My take: Spredfast has just created a formidable solution in the white-hot content marketing space. There are players here including Percolate and RebelMouse, potentially Sprinklr (+Dachis Group), and segments of the big three Marketing Clouds. One big advantage Spredfast may have over other firms is Mass Relevance’s native access to the full Twitter firehose, which has allowed it to make huge inroads with major media companies.

Favaron tells me that Spredfast intends to become a consolidator in the marketing technology space — which means the company needs to raise capital via a new funding round or IPO. In the case of the latter, given the amount of funding taken so far, the company’s valuation would need to be close to unicorn club territory to make sense. (Which, by the way, is not too far off from where Sprinklr stands financially as well.)

A native advertising play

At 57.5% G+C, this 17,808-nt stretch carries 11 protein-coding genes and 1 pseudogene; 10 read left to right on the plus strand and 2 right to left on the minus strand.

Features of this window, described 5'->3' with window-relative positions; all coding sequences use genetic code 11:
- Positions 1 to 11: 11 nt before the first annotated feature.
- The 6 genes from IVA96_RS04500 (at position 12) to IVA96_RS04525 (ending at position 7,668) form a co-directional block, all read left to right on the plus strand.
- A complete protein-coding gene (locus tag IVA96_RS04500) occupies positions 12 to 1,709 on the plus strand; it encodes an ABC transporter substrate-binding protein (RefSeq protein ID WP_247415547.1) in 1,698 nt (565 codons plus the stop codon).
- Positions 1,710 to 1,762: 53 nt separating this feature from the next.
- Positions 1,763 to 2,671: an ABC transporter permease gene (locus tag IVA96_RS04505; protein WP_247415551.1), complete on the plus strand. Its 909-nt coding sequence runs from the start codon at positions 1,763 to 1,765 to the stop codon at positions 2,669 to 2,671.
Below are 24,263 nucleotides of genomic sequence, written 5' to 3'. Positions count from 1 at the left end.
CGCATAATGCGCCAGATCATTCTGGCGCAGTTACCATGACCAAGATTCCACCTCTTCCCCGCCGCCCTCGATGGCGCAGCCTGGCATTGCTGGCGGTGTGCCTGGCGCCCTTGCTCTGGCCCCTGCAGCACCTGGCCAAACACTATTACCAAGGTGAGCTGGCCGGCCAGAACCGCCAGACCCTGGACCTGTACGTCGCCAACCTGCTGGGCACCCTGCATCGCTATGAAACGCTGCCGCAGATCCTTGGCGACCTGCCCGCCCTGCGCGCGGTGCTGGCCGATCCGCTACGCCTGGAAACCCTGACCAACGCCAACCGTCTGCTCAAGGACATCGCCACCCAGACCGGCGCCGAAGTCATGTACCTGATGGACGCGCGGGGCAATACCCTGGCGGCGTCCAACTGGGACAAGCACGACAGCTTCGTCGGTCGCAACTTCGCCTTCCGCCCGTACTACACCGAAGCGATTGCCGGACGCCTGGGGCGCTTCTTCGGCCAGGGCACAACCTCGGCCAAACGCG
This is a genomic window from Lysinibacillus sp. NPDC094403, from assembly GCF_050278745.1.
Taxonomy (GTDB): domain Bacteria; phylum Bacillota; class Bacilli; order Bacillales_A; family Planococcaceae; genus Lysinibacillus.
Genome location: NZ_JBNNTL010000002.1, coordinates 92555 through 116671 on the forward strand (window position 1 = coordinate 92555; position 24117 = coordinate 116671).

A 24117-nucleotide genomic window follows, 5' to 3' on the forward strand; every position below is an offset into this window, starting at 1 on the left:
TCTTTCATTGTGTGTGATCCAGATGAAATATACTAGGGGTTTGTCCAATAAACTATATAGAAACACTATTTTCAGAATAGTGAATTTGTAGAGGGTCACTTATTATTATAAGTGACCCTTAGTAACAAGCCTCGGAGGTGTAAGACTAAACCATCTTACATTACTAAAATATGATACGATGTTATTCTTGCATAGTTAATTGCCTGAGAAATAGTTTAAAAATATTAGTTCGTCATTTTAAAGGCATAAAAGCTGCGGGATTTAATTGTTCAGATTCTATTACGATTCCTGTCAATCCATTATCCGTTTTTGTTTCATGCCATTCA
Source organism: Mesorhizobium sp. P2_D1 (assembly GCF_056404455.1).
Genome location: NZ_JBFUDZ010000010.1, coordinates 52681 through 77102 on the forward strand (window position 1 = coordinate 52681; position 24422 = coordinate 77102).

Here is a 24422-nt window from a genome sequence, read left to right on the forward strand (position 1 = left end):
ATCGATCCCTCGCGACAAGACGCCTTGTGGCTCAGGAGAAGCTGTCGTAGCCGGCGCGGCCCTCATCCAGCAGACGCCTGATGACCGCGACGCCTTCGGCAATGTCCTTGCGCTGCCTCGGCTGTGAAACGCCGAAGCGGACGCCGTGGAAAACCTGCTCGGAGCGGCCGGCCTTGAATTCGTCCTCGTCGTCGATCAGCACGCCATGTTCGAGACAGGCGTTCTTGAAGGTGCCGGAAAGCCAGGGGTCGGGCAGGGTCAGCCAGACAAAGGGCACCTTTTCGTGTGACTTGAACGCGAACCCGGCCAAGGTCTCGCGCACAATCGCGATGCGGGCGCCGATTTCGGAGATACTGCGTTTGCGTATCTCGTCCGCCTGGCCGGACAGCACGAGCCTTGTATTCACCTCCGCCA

Even if Spredfast gains access to a huge amount of capital, competing head on with the likes of Adobe, Oracle, Salesforce, and SAP may not make much sense given the headstart the others have on integrating broad marketing cloud solutions. Instead, the firm might decide to double down on its strong installed base of media clients and own the market for a new breed of native advertising solutions, combining large broadcast networks with major brand advertisers and user-generated content.

This way to the egress

I’ll be keeping an eye on how competitors respond, especially Hootsuite which raised $165 million last year and acquired analytics firm uberVU last quarter. All firms remaining in the SMMS space need to map out a path to the exit because it’s clear that standalones won’t survive much longer.

Three Wildfire alternatives

Wildfire Evaluation Guide

I’ve spoken with two vendors this week that are experiencing an influx of inbound interest based on Wildfire’s impending shutdown.